The variables that contribute the most to the dimensions’ significance were identified through the analysis of variance. Thus, it is inferred that the variables Re3 (ecodesign or Design for X (DfX)), S3 (redistribution), O5 (maintenance), L1 (cradle to cradle approach), V1 (advisory and consulting) and E6 (replace non-renewable materials by more sustainable alternatives) were the variables that best represent the construct. These are the ones that contribute the most to significance and summarize the information of the other variables. For example, variable Re3 (ecodesign or Design for X (DfX)) best represents the “Regenerate” dimension.
These variables (Re3, S3, O5, L1, V2 and E6), which have the most significant impact on each dimension’s significance based on the sample analyzed, are suggested to receive the most prioritization. However, analyses with a larger sample are necessary to validate this assertion.
3.2. Case Study—Life Cycle Analysis (LCA)
Conducting a Life Cycle Analysis of products makes it possible to act before the occurrence of environmental and human health impacts, and Haupt (2017) points out that Life Cycle Analysis supports the transition to a circular economy [47
]. Thus, Table 6
presents how this approach (LCA) is interrelated with the structure used in the generic model developed (ReSOLVE).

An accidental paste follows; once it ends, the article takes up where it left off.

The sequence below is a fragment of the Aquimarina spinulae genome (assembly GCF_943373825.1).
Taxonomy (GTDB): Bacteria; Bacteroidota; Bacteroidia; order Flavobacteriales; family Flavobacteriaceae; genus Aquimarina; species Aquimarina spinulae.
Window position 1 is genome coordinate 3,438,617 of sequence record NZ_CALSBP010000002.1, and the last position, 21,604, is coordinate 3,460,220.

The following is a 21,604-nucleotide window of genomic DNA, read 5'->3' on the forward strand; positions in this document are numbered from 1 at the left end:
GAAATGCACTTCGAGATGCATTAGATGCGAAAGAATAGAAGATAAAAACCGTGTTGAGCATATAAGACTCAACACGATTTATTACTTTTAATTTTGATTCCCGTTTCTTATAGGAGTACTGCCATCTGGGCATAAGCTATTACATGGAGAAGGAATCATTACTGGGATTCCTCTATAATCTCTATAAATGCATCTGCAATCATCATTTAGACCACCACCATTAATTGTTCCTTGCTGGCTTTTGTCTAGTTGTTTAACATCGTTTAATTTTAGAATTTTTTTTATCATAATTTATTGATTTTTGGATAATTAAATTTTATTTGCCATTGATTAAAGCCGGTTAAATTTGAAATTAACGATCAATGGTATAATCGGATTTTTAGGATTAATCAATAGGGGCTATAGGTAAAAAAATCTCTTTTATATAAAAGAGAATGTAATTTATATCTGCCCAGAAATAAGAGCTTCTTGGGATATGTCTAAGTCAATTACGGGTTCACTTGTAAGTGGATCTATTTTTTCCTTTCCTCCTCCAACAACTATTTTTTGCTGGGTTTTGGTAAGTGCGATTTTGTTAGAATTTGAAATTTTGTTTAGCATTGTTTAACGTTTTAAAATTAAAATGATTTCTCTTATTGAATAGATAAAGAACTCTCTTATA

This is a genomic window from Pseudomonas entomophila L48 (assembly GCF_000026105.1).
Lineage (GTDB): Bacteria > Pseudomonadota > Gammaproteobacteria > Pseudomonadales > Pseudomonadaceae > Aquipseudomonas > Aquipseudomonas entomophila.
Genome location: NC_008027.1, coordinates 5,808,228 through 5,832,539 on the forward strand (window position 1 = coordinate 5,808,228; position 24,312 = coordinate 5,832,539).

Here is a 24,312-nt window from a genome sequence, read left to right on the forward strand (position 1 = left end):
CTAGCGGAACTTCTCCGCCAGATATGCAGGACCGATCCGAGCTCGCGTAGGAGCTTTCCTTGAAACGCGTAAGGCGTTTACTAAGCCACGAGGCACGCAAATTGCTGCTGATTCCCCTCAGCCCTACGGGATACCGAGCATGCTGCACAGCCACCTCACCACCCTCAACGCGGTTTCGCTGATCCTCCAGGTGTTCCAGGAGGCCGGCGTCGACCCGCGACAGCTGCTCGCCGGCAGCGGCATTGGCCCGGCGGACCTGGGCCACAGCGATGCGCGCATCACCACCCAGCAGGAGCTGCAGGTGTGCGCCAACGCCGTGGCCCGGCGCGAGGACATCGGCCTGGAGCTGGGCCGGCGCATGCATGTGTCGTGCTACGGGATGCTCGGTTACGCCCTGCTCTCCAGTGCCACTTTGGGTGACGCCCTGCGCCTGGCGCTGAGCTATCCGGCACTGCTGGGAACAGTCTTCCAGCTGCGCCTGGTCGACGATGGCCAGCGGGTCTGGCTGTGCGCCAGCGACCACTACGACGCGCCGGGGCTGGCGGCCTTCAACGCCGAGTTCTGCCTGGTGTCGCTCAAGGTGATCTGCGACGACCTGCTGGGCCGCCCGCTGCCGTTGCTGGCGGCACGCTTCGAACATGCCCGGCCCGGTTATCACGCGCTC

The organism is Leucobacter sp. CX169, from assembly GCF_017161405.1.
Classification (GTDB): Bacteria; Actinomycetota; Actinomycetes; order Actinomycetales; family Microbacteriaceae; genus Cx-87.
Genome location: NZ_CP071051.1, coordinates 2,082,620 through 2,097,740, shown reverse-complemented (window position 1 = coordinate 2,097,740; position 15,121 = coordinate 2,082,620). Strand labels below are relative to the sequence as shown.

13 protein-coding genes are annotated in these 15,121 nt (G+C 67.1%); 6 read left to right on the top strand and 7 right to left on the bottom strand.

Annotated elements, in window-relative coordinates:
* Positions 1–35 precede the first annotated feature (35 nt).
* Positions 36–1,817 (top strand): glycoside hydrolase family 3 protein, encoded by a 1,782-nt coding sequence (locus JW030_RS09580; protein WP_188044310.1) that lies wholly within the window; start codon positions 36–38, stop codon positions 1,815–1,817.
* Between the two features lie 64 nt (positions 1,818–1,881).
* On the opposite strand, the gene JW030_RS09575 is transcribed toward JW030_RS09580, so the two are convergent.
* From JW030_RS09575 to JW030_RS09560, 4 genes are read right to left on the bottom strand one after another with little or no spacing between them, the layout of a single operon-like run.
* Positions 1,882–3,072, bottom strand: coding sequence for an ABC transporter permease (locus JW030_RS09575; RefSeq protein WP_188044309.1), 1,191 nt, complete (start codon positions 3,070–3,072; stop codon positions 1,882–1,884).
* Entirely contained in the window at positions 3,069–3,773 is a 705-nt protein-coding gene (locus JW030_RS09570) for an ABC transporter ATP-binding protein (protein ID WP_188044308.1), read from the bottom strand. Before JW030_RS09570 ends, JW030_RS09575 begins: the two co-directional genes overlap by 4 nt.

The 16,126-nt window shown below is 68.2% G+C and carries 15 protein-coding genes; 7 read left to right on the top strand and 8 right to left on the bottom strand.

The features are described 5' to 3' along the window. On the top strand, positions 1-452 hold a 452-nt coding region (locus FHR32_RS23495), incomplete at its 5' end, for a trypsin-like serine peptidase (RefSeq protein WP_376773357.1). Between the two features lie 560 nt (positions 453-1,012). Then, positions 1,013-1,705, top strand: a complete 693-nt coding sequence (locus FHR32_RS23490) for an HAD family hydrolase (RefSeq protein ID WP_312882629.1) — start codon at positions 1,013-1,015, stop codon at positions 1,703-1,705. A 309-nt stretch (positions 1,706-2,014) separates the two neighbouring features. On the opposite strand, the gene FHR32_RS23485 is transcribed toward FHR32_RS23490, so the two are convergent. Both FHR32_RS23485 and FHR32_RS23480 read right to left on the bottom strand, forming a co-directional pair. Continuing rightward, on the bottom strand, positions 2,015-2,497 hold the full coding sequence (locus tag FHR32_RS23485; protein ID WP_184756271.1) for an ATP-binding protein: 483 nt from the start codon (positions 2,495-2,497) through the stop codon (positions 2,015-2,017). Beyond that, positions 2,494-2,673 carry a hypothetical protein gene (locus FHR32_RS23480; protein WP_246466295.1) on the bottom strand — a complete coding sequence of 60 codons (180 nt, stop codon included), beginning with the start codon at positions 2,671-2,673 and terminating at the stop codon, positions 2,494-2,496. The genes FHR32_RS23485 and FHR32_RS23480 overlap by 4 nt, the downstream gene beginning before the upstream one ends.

shows that the literature highlights the LCA potential in the face of circular economy, making it possible to affirm that the LCA is related to the generic model developed (Figure 2
). Thus, a Life Cycle Analysis was conducted to quantify the environmental and human health impacts caused by a bike, enabling to outline an action plan to mitigate them.
Although bicycles represent a means of transportation aligned with sustainable development, the product must be planned to balance the environmental, social and economic spheres in order to transition to a PSS proposal [13
]. In view of this, Figure 5
shows a mapping of the main impacts caused by a bike, where it can be seen that the production stage is responsible for the main negative externalities on the environment and human health.
In this phase, high energy consumption and different materials usage (such as aluminum, steel, and rubber [19
]) cause an environmental burden. Moreover, the Simapro®
software highlights that the main impacts are the carcinogenic toxicity of the production process of a bicycle and the contribution to the scarcity of mineral resources. Henriques et al. (2013) point out that the main materials that make up a bike, such as aluminum, contribute to the context of resource scarcity, in addition to contributing to the emission of chlorofluorocarbons (CFCs), thus potentiating harmful effects on health, such as the incidence of skin cancer, sunburn and genetic changes in humans, animals and vegetation [22
Given the result presented in Figure 5